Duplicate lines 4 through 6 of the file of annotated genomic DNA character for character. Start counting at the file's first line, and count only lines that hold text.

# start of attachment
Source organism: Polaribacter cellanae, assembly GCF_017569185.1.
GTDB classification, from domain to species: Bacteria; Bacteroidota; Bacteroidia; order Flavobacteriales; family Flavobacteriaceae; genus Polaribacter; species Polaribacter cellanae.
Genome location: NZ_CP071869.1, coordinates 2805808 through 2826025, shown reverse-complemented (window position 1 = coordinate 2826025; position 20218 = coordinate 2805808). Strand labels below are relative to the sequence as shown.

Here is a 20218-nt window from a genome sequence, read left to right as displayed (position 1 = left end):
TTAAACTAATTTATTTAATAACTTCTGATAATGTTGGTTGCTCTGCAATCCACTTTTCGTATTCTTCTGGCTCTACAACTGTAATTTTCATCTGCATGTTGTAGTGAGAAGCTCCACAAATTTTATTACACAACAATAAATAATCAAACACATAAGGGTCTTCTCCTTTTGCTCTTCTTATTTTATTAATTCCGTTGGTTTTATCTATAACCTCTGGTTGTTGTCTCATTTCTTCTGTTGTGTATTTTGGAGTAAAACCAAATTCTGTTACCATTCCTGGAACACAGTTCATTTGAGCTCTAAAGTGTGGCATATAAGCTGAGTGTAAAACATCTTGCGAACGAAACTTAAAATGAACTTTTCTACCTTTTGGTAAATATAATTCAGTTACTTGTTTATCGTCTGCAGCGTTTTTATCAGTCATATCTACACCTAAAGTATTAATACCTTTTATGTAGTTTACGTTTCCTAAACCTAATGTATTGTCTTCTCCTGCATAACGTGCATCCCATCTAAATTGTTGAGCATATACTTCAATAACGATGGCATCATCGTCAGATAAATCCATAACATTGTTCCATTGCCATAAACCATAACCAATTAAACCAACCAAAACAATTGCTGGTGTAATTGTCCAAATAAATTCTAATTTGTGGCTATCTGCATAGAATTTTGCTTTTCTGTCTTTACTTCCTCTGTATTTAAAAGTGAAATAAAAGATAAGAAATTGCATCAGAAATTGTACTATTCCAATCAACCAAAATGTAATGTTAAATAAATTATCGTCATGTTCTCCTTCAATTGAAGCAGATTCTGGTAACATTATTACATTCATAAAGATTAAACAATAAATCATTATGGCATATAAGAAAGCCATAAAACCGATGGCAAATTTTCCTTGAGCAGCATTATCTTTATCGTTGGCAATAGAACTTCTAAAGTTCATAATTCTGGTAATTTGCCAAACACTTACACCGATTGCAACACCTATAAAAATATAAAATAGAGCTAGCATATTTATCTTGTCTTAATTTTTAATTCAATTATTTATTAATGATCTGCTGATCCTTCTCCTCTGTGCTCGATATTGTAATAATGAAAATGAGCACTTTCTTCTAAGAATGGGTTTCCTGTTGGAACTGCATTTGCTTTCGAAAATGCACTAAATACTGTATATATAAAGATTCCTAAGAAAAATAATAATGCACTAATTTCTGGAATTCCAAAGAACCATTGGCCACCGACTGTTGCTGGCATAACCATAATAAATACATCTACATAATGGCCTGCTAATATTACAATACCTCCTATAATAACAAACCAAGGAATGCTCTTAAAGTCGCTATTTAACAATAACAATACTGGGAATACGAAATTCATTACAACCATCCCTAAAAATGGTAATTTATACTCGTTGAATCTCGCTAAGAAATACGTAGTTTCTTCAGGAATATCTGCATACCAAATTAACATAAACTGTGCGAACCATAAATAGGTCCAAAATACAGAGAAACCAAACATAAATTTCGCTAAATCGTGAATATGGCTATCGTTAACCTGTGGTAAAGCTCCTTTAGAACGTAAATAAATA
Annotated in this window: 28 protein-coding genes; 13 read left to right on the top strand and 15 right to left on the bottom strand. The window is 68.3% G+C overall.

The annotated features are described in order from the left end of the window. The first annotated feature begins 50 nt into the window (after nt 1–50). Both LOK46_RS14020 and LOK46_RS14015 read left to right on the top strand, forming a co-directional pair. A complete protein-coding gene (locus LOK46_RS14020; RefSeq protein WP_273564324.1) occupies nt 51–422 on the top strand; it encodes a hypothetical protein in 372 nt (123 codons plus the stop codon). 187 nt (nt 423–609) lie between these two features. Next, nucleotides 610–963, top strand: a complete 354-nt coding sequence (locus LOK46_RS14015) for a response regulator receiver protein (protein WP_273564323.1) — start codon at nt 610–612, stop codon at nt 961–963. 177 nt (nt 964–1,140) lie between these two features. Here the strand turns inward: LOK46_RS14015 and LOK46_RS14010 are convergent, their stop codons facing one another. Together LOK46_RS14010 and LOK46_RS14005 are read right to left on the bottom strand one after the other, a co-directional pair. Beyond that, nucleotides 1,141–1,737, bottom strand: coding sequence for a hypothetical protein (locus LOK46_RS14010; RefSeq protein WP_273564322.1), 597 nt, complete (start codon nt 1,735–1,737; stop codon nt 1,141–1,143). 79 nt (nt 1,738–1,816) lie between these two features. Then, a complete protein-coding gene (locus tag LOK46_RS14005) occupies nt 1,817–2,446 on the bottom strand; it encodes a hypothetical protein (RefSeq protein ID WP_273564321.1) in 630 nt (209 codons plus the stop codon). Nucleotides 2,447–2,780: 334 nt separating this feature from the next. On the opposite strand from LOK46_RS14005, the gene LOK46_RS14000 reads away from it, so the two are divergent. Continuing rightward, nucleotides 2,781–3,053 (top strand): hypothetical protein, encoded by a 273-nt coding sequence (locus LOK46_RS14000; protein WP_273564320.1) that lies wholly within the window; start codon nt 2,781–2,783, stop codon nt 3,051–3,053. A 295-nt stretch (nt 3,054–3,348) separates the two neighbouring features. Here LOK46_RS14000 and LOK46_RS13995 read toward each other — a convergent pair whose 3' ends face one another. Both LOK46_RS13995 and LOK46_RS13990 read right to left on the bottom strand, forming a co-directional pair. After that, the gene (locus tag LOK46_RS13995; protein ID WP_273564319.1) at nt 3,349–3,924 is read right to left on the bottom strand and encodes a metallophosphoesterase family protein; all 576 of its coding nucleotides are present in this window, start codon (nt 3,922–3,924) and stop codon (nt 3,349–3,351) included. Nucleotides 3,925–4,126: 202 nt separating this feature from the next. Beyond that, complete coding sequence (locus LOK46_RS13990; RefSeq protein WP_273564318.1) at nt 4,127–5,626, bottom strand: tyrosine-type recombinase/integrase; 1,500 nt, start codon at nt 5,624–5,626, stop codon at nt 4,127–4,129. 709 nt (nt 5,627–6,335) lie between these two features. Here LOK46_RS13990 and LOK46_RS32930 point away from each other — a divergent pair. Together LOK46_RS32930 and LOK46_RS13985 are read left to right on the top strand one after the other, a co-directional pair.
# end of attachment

Here is a 20218-nt window from a genome sequence, read left to right as displayed (position 1 = left end):
TTAAACTAATTTATTTAATAACTTCTGATAATGTTGGTTGCTCTGCAATCCACTTTTCGTATTCTTCTGGCTCTACAACTGTAATTTTCATCTGCATGTTGTAGTGAGAAGCTCCACAAATTTTATTACACAACAATAAATAATCAAACACATAAGGGTCTTCTCCTTTTGCTCTTCTTATTTTATTAATTCCGTTGGTTTTATCTATAACCTCTGGTTGTTGTCTCATTTCTTCTGTTGTGTATTTTGGAGTAAAACCAAATTCTGTTACCATTCCTGGAACACAGTTCATTTGAGCTCTAAAGTGTGGCATATAAGCTGAGTGTAAAACATCTTGCGAACGAAACTTAAAATGAACTTTTCTACCTTTTGGTAAATATAATTCAGTTACTTGTTTATCGTCTGCAGCGTTTTTATCAGTCATATCTACACCTAAAGTATTAATACCTTTTATGTAGTTTACGTTTCCTAAACCTAATGTATTGTCTTCTCCTGCATAACGTGCATCCCATCTAAATTGTTGAGCATATACTTCAATAACGATGGCATCATCGTCAGATAAATCCATAACATTGTTCCATTGCCATAAACCATAACCAATTAAACCAACCAAAACAATTGCTGGTGTAATTGTCCAAATAAATTCTAATTTGTGGCTATCTGCATAGAATTTTGCTTTTCTGTCTTTACTTCCTCTGTATTTAAAAGTGAAATAAAAGATAAGAAATTGCATCAGAAATTGTACTATTCCAATCAACCAAAATGTAATGTTAAATAAATTATCGTCATGTTCTCCTTCAATTGAAGCAGATTCTGGTAACATTATTACATTCATAAAGATTAAACAATAAATCATTATGGCATATAAGAAAGCCATAAAACCGATGGCAAATTTTCCTTGAGCAGCATTATCTTTATCGTTGGCAATAGAACTTCTAAAGTTCATAATTCTGGTAATTTGCCAAACACTTACACCGATTGCAACACCTATAAAAATATAAAATAGAGCTAGCATATTTATCTTGTCTTAATTTTTAATTCAATTATTTATTAATGATCTGCTGATCCTTCTCCTCTGTGCTCGATATTGTAATAATGAAAATGAGCACTTTCTTCTAAGAATGGGTTTCCTGTTGGAACTGCATTTGCTTTCGAAAATGCACTAAATACTGTATATATAAAGATTCCTAAGAAAAATAATAATGCACTAATTTCTGGAATTCCAAAGAACCATTGGCCACCGACTGTTGCTGGCATAACCATAATAAATACATCTACATAATGGCCTGCTAATATTACAATACCTCCTATAATAACAAACCAAGGAATGCTCTTAAAGTCGCTATTTAACAATAACAATACTGGGAATACGAAATTCATTACAACCATCCCTAAAAATGGTAATTTATACTCGTTGAATCTCGCTAAGAAATACGTAGTTTCTTCAGGAATATCTGCATACCAAATTAACATAAACTGTGCGAACCATAAATAGGTCCAAAATACAGAGAAACCAAACATAAATTTCGCTAAATCGTGAATATGGCTATCGTTAACCTGTGGTAAAGCTCCTTTAGAACGTAAATAAATA
Annotated in this window: 28 protein-coding genes; 13 read left to right on the top strand and 15 right to left on the bottom strand. The window is 68.3% G+C overall.